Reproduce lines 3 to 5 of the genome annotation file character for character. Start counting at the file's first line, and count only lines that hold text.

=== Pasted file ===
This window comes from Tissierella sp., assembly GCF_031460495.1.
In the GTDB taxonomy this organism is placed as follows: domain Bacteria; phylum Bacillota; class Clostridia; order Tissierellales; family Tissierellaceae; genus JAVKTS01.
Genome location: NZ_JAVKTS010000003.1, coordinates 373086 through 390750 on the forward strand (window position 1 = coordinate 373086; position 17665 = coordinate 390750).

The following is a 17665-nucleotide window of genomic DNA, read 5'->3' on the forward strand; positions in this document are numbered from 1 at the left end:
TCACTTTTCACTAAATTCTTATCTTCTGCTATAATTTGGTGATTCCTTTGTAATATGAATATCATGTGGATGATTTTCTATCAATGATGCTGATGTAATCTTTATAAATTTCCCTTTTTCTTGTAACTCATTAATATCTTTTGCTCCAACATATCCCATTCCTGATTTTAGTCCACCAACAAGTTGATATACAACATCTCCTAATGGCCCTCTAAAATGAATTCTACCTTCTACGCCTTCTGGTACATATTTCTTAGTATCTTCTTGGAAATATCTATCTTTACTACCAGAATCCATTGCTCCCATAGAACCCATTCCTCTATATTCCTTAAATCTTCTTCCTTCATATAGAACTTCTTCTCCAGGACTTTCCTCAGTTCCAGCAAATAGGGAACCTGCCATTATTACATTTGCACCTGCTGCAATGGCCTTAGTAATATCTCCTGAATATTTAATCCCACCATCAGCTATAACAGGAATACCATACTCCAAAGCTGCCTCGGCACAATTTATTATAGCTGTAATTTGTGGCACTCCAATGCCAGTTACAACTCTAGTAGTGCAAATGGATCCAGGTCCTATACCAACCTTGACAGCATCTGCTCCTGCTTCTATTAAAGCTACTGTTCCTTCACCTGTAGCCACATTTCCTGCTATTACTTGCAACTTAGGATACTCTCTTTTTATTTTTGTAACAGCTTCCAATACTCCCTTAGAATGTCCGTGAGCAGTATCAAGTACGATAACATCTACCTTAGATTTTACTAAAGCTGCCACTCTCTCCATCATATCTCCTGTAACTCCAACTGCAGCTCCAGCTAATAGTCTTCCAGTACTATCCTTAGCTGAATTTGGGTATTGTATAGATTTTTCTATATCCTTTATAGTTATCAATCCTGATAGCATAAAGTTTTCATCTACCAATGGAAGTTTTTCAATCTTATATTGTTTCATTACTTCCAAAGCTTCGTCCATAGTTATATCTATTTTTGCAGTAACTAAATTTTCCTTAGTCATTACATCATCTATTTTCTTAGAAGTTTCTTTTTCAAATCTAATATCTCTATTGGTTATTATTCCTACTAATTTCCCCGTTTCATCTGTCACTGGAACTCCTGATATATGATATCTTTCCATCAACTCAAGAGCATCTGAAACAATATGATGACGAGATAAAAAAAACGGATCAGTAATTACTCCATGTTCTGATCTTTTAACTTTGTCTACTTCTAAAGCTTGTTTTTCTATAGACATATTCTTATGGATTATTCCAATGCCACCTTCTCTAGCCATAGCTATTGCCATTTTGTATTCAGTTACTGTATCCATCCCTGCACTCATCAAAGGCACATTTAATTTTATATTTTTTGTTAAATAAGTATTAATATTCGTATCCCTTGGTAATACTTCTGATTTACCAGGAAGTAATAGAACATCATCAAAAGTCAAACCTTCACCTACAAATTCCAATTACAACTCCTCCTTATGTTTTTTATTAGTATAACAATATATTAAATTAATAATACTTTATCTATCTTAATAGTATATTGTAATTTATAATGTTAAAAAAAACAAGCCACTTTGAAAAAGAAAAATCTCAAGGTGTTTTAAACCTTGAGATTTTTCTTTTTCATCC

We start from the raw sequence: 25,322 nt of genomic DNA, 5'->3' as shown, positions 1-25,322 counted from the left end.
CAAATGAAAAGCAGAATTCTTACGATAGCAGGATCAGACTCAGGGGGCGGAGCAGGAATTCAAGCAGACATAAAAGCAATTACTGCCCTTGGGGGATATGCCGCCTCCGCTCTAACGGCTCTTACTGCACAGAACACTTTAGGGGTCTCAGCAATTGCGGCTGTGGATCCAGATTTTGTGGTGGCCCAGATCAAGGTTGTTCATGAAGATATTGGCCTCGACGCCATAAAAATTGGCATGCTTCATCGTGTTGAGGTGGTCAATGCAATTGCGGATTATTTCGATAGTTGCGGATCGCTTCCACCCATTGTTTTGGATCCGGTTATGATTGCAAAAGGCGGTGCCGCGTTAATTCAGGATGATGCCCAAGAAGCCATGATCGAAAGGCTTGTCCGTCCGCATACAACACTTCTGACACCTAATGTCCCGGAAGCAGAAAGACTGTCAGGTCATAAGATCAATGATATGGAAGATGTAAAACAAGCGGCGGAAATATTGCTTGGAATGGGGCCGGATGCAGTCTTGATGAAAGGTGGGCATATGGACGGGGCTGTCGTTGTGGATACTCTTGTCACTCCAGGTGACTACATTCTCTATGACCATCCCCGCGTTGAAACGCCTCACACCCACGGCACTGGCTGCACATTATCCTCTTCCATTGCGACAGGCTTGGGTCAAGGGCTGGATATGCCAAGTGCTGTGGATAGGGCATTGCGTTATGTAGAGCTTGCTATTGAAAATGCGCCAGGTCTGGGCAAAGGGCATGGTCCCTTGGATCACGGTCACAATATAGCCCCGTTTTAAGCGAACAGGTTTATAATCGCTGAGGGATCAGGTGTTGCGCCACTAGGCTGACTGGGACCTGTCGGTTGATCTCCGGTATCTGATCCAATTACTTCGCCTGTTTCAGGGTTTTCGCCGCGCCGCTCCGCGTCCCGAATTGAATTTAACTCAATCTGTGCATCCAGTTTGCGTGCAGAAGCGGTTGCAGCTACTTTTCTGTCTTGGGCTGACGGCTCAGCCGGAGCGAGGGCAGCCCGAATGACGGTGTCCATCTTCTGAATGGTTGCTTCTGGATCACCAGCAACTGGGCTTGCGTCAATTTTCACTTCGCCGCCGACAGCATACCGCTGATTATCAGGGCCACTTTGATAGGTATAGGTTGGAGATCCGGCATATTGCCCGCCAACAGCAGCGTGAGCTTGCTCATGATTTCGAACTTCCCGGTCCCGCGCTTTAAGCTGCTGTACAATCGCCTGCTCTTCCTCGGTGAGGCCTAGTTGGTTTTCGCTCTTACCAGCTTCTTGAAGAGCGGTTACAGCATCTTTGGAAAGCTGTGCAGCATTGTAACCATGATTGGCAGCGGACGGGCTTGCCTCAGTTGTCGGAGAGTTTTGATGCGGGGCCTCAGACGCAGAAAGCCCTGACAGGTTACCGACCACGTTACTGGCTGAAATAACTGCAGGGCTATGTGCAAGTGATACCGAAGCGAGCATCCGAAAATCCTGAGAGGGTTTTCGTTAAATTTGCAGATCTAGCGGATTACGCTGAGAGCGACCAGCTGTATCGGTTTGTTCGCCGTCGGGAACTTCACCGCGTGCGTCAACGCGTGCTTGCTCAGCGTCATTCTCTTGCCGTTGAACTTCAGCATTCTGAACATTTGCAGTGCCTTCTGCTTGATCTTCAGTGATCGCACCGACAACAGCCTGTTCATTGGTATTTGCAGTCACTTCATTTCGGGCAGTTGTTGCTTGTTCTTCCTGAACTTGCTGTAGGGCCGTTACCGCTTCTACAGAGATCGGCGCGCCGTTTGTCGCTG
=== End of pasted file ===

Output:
Genome location: NZ_JAVKTS010000003.1, coordinates 373086 through 390750 on the forward strand (window position 1 = coordinate 373086; position 17665 = coordinate 390750).

The following is a 17665-nucleotide window of genomic DNA, read 5'->3' on the forward strand; positions in this document are numbered from 1 at the left end:
TCACTTTTCACTAAATTCTTATCTTCTGCTATAATTTGGTGATTCCTTTGTAATATGAATATCATGTGGATGATTTTCTATCAATGATGCTGATGTAATCTTTATAAATTTCCCTTTTTCTTGTAACTCATTAATATCTTTTGCTCCAACATATCCCATTCCTGATTTTAGTCCACCAACAAGTTGATATACAACATCTCCTAATGGCCCTCTAAAATGAATTCTACCTTCTACGCCTTCTGGTACATATTTCTTAGTATCTTCTTGGAAATATCTATCTTTACTACCAGAATCCATTGCTCCCATAGAACCCATTCCTCTATATTCCTTAAATCTTCTTCCTTCATATAGAACTTCTTCTCCAGGACTTTCCTCAGTTCCAGCAAATAGGGAACCTGCCATTATTACATTTGCACCTGCTGCAATGGCCTTAGTAATATCTCCTGAATATTTAATCCCACCATCAGCTATAACAGGAATACCATACTCCAAAGCTGCCTCGGCACAATTTATTATAGCTGTAATTTGTGGCACTCCAATGCCAGTTACAACTCTAGTAGTGCAAATGGATCCAGGTCCTATACCAACCTTGACAGCATCTGCTCCTGCTTCTATTAAAGCTACTGTTCCTTCACCTGTAGCCACATTTCCTGCTATTACTTGCAACTTAGGATACTCTCTTTTTATTTTTGTAACAGCTTCCAATACTCCCTTAGAATGTCCGTGAGCAGTATCAAGTACGATAACATCTACCTTAGATTTTACTAAAGCTGCCACTCTCTCCATCATATCTCCTGTAACTCCAACTGCAGCTCCAGCTAATAGTCTTCCAGTACTATCCTTAGCTGAATTTGGGTATTGTATAGATTTTTCTATATCCTTTATAGTTATCAATCCTGATAGCATAAAGTTTTCATCTACCAATGGAAGTTTTTCAATCTTATATTGTTTCATTACTTCCAAAGCTTCGTCCATAGTTATATCTATTTTTGCAGTAACTAAATTTTCCTTAGTCATTACATCATCTATTTTCTTAGAAGTTTCTTTTTCAAATCTAATATCTCTATTGGTTATTATTCCTACTAATTTCCCCGTTTCATCTGTCACTGGAACTCCTGATATATGATATCTTTCCATCAACTCAAGAGCATCTGAAACAATATGATGACGAGATAAAAAAAACGGATCAGTAATTACTCCATGTTCTGATCTTTTAACTTTGTCTACTTCTAAAGCTTGTTTTTCTATAGACATATTCTTATGGATTATTCCAATGCCACCTTCTCTAGCCATAGCTATTGCCATTTTGTATTCAGTTACTGTATCCATCCCTGCACTCATCAAAGGCACATTTAATTTTATATTTTTTGTTAAATAAGTATTAATATTCGTATCCCTTGGTAATACTTCTGATTTACCAGGAAGTAATAGAACATCATCAAAAGTCAAACCTTCACCTACAAATTCCAATTACAACTCCTCCTTATGTTTTTTATTAGTATAACAATATATTAAATTAATAATACTTTATCTATCTTAATAGTATATTGTAATTTATAATGTTAAAAAAAACAAGCCACTTTGAAAAAGAAAAATCTCAAGGTGTTTTAAACCTTGAGATTTTTCTTTTTCATCC